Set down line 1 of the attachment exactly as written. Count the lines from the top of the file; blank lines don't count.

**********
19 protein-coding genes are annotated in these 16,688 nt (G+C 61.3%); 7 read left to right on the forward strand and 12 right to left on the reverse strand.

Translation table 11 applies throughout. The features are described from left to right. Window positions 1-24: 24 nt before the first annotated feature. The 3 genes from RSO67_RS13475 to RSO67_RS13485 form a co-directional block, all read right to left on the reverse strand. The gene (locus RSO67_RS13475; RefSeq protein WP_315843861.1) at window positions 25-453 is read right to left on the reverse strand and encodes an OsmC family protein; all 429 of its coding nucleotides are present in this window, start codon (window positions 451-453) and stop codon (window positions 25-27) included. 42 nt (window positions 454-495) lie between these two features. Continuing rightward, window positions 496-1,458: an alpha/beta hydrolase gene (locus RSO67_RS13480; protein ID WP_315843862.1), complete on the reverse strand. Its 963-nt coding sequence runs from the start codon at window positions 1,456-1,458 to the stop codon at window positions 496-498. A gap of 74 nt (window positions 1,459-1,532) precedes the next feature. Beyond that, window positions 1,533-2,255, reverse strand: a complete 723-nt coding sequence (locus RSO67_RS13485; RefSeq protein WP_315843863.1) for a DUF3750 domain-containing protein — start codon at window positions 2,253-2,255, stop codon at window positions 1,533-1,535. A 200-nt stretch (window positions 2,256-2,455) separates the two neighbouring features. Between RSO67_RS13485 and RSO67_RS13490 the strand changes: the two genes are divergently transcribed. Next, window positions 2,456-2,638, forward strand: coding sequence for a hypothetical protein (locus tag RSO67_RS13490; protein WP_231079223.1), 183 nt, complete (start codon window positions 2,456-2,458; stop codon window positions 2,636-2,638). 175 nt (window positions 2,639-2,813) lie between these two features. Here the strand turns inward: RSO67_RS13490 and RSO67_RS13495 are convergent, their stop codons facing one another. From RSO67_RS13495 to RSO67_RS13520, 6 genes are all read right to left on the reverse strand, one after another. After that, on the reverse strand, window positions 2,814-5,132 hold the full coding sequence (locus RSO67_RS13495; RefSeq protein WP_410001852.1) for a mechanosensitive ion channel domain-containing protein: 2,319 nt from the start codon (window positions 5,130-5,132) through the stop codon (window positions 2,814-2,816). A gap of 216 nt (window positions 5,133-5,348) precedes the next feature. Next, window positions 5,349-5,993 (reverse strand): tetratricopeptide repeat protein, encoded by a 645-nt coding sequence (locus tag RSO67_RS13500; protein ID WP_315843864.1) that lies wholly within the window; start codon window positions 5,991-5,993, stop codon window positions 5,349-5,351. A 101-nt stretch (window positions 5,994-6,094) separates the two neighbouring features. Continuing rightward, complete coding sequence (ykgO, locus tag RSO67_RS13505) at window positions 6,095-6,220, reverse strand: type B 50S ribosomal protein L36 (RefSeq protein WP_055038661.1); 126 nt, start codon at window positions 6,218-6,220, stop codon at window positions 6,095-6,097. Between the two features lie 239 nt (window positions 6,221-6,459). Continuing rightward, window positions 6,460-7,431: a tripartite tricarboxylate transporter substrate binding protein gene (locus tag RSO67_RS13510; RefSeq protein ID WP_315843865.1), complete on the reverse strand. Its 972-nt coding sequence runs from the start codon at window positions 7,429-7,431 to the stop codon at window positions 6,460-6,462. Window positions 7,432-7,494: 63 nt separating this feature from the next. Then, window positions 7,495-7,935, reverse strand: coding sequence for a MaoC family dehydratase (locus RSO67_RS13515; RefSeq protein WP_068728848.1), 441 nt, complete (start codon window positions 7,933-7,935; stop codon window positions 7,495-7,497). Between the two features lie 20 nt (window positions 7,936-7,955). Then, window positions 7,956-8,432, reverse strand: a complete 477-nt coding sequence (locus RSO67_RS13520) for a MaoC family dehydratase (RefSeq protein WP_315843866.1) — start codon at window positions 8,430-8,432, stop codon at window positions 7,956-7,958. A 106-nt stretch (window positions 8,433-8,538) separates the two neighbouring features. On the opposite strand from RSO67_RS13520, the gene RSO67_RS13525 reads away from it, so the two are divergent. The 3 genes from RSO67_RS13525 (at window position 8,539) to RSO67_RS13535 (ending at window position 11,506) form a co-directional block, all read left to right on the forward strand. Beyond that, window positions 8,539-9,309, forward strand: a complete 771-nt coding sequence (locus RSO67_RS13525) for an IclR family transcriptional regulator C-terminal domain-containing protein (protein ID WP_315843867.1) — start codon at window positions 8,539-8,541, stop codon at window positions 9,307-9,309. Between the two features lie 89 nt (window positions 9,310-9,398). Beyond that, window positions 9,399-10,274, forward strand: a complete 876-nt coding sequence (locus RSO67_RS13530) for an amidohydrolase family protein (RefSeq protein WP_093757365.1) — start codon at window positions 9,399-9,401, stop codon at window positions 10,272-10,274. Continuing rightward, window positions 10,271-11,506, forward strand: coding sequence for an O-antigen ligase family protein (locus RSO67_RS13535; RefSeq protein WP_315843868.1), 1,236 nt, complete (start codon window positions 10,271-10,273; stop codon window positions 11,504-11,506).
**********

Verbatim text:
19 protein-coding genes are annotated in these 16,688 nt (G+C 61.3%); 7 read left to right on the forward strand and 12 right to left on the reverse strand.